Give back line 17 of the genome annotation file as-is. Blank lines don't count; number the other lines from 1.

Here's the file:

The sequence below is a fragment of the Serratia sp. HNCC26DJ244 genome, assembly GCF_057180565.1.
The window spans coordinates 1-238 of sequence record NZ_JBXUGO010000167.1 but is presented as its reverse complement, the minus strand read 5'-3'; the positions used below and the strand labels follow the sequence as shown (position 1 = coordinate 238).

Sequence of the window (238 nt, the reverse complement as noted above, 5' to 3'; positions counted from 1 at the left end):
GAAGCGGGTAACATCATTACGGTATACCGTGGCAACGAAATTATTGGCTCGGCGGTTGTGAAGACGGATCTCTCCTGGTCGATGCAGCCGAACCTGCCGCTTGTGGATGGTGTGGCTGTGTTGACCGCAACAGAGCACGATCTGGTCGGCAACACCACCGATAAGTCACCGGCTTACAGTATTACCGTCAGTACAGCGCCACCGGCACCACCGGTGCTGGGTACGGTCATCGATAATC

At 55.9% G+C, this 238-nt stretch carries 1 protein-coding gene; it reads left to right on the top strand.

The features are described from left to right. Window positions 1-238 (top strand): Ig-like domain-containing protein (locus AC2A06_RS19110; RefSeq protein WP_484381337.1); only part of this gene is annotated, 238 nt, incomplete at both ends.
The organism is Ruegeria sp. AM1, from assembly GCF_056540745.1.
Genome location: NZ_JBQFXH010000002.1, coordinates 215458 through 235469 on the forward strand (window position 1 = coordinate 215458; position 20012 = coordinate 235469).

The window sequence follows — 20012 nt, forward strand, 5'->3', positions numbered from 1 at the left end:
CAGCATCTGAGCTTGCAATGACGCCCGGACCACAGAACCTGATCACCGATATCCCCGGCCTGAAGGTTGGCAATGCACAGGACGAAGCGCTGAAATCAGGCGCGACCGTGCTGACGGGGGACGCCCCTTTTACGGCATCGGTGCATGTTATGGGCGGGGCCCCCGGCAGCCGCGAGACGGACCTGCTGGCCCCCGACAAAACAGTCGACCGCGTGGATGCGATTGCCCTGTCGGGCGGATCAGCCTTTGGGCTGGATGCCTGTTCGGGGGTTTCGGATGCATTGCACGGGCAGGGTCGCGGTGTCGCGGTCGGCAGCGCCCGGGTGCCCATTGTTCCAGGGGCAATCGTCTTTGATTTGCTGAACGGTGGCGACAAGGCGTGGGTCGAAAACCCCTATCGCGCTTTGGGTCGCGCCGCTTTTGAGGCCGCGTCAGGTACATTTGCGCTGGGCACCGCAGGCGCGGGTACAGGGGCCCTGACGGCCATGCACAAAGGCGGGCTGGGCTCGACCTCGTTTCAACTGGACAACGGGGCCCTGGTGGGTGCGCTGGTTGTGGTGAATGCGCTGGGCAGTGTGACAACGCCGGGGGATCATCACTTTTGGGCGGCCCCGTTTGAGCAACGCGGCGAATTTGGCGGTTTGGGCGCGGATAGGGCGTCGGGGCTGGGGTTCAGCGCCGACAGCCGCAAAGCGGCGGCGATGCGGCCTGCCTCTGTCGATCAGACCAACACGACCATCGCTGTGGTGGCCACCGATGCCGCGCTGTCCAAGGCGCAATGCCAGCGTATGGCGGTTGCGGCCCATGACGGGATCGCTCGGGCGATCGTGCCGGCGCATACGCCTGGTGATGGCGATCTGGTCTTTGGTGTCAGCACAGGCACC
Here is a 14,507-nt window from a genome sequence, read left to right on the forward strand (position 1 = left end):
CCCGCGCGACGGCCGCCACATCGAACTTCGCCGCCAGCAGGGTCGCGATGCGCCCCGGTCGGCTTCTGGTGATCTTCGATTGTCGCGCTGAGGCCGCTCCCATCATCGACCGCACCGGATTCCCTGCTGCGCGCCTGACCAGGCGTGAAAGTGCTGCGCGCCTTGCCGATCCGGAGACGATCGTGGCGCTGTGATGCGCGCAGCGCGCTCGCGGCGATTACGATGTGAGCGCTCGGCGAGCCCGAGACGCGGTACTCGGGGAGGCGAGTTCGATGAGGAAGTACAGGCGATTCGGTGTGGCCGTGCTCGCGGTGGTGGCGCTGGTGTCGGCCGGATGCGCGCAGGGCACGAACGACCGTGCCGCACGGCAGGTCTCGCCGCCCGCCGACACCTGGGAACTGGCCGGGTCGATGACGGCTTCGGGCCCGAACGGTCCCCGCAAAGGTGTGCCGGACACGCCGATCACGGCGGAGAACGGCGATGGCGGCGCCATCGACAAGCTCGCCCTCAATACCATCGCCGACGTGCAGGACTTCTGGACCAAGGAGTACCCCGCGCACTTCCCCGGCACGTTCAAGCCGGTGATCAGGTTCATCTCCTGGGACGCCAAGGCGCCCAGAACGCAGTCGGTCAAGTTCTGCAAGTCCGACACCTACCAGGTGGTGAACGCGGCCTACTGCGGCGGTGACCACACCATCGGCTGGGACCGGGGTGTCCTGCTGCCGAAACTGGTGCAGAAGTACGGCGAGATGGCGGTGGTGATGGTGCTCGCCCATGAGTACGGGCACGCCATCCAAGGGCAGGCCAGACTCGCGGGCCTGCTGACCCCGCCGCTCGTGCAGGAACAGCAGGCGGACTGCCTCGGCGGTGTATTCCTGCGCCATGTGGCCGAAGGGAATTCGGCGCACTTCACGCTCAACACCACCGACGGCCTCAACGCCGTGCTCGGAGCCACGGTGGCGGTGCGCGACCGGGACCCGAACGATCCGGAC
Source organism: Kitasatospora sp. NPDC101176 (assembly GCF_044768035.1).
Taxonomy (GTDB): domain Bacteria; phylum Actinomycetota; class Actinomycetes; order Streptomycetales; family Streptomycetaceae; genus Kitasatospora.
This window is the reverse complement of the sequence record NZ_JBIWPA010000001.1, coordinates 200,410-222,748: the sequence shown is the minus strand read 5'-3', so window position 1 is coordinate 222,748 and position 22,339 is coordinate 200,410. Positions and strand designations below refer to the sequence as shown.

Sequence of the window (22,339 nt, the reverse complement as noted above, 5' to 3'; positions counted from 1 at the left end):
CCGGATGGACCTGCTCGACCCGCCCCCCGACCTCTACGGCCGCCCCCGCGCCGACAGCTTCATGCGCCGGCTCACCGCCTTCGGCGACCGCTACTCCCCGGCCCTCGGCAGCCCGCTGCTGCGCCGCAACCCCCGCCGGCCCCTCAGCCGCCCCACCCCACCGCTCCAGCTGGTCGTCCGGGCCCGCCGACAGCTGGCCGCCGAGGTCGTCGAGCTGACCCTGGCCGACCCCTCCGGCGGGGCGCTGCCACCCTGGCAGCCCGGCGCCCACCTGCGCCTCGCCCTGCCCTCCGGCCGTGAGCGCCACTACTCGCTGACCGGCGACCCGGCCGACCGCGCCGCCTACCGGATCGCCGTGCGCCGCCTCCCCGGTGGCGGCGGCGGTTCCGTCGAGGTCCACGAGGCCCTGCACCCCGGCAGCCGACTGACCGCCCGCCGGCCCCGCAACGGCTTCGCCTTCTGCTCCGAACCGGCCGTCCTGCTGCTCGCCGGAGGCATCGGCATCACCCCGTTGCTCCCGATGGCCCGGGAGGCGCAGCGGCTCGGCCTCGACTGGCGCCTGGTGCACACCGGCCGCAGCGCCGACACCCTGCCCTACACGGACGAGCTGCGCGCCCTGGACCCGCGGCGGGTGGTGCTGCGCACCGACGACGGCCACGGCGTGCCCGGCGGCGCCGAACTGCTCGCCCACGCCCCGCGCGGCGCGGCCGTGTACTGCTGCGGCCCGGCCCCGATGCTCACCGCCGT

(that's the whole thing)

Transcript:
CCGGATGGACCTGCTCGACCCGCCCCCCGACCTCTACGGCCGCCCCCGCGCCGACAGCTTCATGCGCCGGCTCACCGCCTTCGGCGACCGCTACTCCCCGGCCCTCGGCAGCCCGCTGCTGCGCCGCAACCCCCGCCGGCCCCTCAGCCGCCCCACCCCACCGCTCCAGCTGGTCGTCCGGGCCCGCCGACAGCTGGCCGCCGAGGTCGTCGAGCTGACCCTGGCCGACCCCTCCGGCGGGGCGCTGCCACCCTGGCAGCCCGGCGCCCACCTGCGCCTCGCCCTGCCCTCCGGCCGTGAGCGCCACTACTCGCTGACCGGCGACCCGGCCGACCGCGCCGCCTACCGGATCGCCGTGCGCCGCCTCCCCGGTGGCGGCGGCGGTTCCGTCGAGGTCCACGAGGCCCTGCACCCCGGCAGCCGACTGACCGCCCGCCGGCCCCGCAACGGCTTCGCCTTCTGCTCCGAACCGGCCGTCCTGCTGCTCGCCGGAGGCATCGGCATCACCCCGTTGCTCCCGATGGCCCGGGAGGCGCAGCGGCTCGGCCTCGACTGGCGCCTGGTGCACACCGGCCGCAGCGCCGACACCCTGCCCTACACGGACGAGCTGCGCGCCCTGGACCCGCGGCGGGTGGTGCTGCGCACCGACGACGGCCACGGCGTGCCCGGCGGCGCCGAACTGCTCGCCCACGCCCCGCGCGGCGCGGCCGTGTACTGCTGCGGCCCGGCCCCGATGCTCACCGCCGT